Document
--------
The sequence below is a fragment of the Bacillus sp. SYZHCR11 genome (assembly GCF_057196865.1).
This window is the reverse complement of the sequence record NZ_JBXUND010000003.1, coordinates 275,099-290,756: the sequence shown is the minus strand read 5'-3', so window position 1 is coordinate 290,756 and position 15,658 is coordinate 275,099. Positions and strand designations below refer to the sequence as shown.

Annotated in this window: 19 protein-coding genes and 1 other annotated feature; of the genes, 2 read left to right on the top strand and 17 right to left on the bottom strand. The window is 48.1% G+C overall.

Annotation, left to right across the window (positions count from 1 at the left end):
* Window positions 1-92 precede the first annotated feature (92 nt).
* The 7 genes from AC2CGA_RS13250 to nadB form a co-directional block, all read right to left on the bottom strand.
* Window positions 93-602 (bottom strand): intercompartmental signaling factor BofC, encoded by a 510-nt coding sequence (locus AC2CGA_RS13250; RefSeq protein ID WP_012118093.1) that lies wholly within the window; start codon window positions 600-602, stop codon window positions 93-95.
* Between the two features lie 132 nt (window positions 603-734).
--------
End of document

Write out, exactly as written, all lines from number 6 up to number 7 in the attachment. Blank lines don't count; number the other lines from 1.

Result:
* The 7 genes from AC2CGA_RS13250 to nadB form a co-directional block, all read right to left on the bottom strand.
* Window positions 93-602 (bottom strand): intercompartmental signaling factor BofC, encoded by a 510-nt coding sequence (locus AC2CGA_RS13250; RefSeq protein ID WP_012118093.1) that lies wholly within the window; start codon window positions 600-602, stop codon window positions 93-95.